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Sputum Inflammatory Patterns are Associated with Distinct Clinical Characteristics in Subjects with Occupational Asthma Independently from the Causal Agent
Migueres N1,2*, Vandenplas O3*, Walusiak-Skorupa J4, Wiszniewska M4, Munoz X5, Romero-Mesones C5, Suojalehto H6, Lindström I6, van Kampen V7, Merget R7, Mason P8, Maestrelli P8, Sastre J9, Quirce S10, Rifflart C3, Godet J2,11, de Blay F1, on behalf of the European network for the PHenotyping of OCcupational ASthma (E-PHOCAS)**
1Division of Pulmonology, Department of Chest Diseases, University Hospital of Strasbourg and Fédération de Médecine translationnelle, Strasbourg University, Strasbourg, France.
2UMR 7357 Laboratoire des sciences de l'ingénieur, de l'informatique et de l'imagerie ICUBE, Strasbourg, France.
3Service de Pneumologie, Centre Hospitalier Universitaire UCL Namur, Université Catholique de Louvain, Yvoir, Belgium.
4Department of Occupational Diseases and Environmental Health, Nofer Institute of Occupational Medicine, Lodz, Poland.
5Servei Pneumologia, Hospital Vall d’Hebron, Universitat Autonoma de Barcelona and CIBER de Enfermedades Respiratorias (CIBERES), Barcelona, Spain.
6Occcupational Health, Finnish Institute of Occupational Health, Helsinki, Finland.
7Institute for Prevention and Occupational Medicine of the German Social Accident Insurance (IPA), Ruhr University, Bochum, Germany.
8Department of Cardiac-Thoracic-Vascular Sciences and Public Health, University of Padova, Padova, Italy.
9Department of Allergy, Fundacion Jimenez Dıaz, Universidad Autonoma de Madrid and CIBER de Enfermedades Respiratorias (CIBERES), Madrid, Spain.
10Department of Allergy, La Paz University Hospital, IdiPAZ and CIBER de Enfermedades Respiratorias (CIBERES), Madrid, Spain.
11Groupe Méthode Recherche Clinique, Pôle de Santé Publique, Strasbourg University, Strasbourg, France.
* These authors contributed equally.
** The E-PHOCAS investigators are listed in the onlince supplement.
J Investig Allergol Clin Immunol 2024; Vol. 34(2)
Background: Clinical heterogeneity in sensitizer-induced occupational asthma (OA) and its relationship to airway inflammatory profiles remain poorly elucidated.
Objectives: To further characterize the interactions between induced sputum inflammatory patterns, asthma-related outcomes and the high- or low-molecular-weight category of causal agents in a large cohort of subjects with OA.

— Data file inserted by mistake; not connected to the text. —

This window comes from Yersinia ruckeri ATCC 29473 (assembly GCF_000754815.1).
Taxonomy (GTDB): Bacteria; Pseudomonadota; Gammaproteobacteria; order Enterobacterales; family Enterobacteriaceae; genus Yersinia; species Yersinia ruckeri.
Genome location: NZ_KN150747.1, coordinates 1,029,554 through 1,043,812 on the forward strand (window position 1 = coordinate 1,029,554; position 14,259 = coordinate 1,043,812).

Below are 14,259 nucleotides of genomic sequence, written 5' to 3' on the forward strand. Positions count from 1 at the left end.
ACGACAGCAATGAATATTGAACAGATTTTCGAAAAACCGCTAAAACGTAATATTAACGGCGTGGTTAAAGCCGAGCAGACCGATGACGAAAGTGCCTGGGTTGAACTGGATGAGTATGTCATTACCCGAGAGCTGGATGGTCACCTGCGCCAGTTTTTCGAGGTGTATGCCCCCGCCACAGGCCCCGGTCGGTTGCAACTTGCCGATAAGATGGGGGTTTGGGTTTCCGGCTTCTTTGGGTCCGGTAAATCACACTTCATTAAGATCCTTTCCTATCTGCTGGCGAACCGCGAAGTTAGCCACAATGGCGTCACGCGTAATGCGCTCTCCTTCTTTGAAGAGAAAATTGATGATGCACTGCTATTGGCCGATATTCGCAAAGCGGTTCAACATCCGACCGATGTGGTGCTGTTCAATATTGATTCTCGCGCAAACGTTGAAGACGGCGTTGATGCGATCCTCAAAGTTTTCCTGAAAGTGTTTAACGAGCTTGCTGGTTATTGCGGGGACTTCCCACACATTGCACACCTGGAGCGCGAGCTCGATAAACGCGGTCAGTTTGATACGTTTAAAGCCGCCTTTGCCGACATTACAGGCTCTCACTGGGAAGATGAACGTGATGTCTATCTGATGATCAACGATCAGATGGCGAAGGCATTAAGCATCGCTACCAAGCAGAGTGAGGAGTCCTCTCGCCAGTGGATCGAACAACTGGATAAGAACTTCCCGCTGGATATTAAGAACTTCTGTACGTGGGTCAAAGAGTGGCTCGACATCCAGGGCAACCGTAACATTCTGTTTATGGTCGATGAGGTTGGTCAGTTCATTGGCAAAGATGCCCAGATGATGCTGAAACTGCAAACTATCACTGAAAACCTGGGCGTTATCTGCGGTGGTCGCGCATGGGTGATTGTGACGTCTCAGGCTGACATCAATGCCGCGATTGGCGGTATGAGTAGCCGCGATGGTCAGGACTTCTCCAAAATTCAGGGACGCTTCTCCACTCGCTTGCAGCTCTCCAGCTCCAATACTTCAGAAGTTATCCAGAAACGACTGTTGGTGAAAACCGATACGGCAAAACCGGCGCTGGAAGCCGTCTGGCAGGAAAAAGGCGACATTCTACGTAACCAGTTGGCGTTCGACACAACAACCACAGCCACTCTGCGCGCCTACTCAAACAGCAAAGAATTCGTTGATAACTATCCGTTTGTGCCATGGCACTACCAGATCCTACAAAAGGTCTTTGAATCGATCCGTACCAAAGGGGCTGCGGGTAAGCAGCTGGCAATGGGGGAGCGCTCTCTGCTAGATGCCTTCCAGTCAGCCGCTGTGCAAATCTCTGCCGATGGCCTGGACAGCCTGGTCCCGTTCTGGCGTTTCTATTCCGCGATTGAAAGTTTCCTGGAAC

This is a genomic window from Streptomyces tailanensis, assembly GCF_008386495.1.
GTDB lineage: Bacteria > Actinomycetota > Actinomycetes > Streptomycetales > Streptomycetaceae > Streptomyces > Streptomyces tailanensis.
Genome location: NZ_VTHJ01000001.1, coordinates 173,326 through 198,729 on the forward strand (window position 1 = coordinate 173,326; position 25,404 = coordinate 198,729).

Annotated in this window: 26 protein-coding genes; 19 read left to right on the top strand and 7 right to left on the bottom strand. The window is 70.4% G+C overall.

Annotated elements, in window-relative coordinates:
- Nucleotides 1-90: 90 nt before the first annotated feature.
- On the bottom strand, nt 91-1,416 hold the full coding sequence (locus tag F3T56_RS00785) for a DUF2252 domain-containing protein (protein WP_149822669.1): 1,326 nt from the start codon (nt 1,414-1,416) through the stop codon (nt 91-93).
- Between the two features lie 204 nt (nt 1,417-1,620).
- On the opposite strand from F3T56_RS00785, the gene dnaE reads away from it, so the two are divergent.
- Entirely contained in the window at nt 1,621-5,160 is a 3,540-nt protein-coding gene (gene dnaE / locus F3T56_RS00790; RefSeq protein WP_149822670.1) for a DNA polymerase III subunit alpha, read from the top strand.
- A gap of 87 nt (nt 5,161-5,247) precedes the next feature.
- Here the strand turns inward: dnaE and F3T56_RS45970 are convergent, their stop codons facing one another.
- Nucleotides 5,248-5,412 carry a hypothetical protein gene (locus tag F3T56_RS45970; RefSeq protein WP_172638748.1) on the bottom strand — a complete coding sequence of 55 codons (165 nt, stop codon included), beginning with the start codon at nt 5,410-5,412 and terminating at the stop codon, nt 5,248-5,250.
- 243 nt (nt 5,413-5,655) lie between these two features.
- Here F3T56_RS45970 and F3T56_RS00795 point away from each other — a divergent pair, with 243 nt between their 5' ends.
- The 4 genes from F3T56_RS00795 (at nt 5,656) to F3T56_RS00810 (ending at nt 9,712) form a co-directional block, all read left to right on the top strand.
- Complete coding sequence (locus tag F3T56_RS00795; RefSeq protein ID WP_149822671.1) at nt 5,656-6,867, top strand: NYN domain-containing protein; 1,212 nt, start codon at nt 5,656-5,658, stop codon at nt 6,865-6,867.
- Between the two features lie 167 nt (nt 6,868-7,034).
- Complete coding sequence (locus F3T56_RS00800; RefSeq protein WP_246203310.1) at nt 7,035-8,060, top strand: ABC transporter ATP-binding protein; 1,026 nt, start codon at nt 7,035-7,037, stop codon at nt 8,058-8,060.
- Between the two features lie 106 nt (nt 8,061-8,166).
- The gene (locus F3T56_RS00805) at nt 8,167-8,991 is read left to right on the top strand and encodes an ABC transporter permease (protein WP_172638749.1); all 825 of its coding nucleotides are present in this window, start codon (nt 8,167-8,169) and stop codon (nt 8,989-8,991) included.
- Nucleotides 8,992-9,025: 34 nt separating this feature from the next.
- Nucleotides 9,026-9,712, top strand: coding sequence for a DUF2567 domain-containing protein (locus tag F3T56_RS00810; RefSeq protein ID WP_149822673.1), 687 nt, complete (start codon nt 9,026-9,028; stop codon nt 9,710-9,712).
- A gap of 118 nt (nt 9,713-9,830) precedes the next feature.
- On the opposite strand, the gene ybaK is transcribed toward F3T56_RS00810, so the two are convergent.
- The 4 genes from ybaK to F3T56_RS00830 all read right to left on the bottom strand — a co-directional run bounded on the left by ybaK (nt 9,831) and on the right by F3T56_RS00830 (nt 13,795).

Methods: This multicenter, retrospective, cross-sectional study was conducted among 296 subjects with OA ascertained by a positive specific inhalation challenge who completed induced sputum assessment before and 24 hours after challenge exposure.
Results: Multivariate logistic regression analysis revealed that sputum eosinophilia ≥3% was significantly associated with a high dose of inhaled corticosteroid (odds ratio [95% confidence interval], 1.31 [1.11-1.55] for each 250-µg increment in daily dose), short-acting b2-agonist use less than once a day (3.54 [1.82-7.00]), and the level of baseline nonspecific bronchial hyperresponsiveness (mild: 2.48 [1.21-5.08]); moderate/severe: 3.40 [1.44-8.29]). Sputum neutrophilia ≥76% was associated with age (1.06 [1.01-1.11]), male gender (3.34 [1.29-9.99]), absence of corticosteroid use (5.47 [2.09-15.16]), short-acting b2-agonist use once or more a day (4.09 [1.71-10.01]), ≥2 severe exacerbations during the last 12 months at work (4.22 [1.14-14.99]), and isolated early reactions during the SIC (4.45 [1.85-11.59]).
Conclusion: The findings indicate that sputum inflammatory patterns in subjects with OA are associated with distinct phenotypic characteristics and further highlight the differential effects of neutrophils and eosinophils on asthma-related outcomes. These associations between inflammatory patterns and clinical characteristics share broad similarities with what has been reported in nonoccupational asthma and are not related to the type of causal agent.
Key words: Eosinophils, Induced sputum, Neutrophils, Occupational asthma, Phenotype